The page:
The 1960 U.S. census of population will not include an inquiry on religion. This decision was announced today by director Robert W. Burgeon of the Bureau of the Census, U.S. Department of Commerce.
The primary reason for this decision, Dr. Burgess said, was recognition that at this time a considerable number of citizens would be reluctant to answer such a question in the census where a reply is mandatory.
Jewish organizations and other groups concerned with basic liberties had protested to the government against the inclusion of a question on the 1960 census that would legally require persons to state their religion. (In New York, Dr. Israel Goldstein, president of the American Jewish Congress, hailed the dropping of the religious question as a “victory for traditional American freedom.”)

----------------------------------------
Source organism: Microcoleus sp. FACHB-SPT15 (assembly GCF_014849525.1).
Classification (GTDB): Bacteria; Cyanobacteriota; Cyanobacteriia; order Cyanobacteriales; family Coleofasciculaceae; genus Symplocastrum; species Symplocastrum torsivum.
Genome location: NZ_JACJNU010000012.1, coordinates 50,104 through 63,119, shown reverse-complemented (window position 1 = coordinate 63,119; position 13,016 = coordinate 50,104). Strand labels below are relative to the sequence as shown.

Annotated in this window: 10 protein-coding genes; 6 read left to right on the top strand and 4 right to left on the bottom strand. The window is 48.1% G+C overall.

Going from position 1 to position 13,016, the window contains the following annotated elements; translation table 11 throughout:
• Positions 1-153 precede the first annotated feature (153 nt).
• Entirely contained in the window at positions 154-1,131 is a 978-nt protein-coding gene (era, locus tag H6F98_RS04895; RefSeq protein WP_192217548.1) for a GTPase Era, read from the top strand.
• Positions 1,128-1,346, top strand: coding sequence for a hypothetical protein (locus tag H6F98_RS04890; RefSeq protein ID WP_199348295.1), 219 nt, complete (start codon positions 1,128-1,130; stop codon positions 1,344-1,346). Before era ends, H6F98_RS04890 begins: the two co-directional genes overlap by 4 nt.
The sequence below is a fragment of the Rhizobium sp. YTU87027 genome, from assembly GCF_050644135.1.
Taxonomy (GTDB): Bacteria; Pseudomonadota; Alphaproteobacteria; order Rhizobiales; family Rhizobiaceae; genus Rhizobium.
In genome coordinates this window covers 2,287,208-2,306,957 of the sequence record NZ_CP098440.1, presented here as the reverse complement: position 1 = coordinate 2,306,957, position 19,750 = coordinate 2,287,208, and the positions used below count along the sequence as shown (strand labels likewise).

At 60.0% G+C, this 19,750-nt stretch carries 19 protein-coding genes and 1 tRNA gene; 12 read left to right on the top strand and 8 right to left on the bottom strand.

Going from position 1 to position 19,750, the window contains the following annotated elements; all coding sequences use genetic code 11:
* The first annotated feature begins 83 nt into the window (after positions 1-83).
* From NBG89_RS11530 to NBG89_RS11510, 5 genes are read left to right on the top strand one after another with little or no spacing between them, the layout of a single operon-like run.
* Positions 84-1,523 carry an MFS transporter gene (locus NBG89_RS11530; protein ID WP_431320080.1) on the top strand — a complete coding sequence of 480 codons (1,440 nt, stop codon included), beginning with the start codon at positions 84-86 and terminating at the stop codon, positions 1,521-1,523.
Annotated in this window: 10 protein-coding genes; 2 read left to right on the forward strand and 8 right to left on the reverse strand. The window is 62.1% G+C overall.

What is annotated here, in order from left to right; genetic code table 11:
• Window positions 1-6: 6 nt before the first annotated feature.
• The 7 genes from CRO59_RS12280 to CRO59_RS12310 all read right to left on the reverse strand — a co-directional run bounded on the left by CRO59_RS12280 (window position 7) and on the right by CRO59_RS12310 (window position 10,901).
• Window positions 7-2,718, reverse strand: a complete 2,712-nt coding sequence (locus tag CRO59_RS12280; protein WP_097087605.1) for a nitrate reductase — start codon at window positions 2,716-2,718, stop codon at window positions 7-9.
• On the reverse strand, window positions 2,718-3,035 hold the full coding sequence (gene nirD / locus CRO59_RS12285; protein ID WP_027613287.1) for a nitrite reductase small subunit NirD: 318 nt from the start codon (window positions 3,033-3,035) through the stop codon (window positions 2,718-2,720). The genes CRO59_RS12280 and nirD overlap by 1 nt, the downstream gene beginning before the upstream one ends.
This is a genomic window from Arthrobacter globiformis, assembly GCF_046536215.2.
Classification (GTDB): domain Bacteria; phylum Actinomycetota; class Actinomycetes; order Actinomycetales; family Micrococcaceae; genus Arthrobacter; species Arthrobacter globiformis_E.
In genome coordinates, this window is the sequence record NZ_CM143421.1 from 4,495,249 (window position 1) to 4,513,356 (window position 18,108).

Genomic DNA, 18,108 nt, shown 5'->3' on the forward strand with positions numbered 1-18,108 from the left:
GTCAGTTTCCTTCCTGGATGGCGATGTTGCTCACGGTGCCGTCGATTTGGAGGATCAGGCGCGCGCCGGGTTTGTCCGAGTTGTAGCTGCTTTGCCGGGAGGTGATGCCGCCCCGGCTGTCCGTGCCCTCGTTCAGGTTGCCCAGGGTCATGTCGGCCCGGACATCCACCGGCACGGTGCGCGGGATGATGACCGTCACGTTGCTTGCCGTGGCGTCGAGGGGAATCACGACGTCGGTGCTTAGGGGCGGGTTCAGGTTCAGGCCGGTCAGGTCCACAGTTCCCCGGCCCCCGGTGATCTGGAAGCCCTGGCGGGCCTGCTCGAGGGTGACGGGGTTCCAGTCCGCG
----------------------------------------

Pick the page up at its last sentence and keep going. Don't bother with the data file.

The Archive of the Jewish Telegraphic Agency includes articles published from 1923 to 2008. Archive stories reflect the journalistic standards and practices of the time they were published.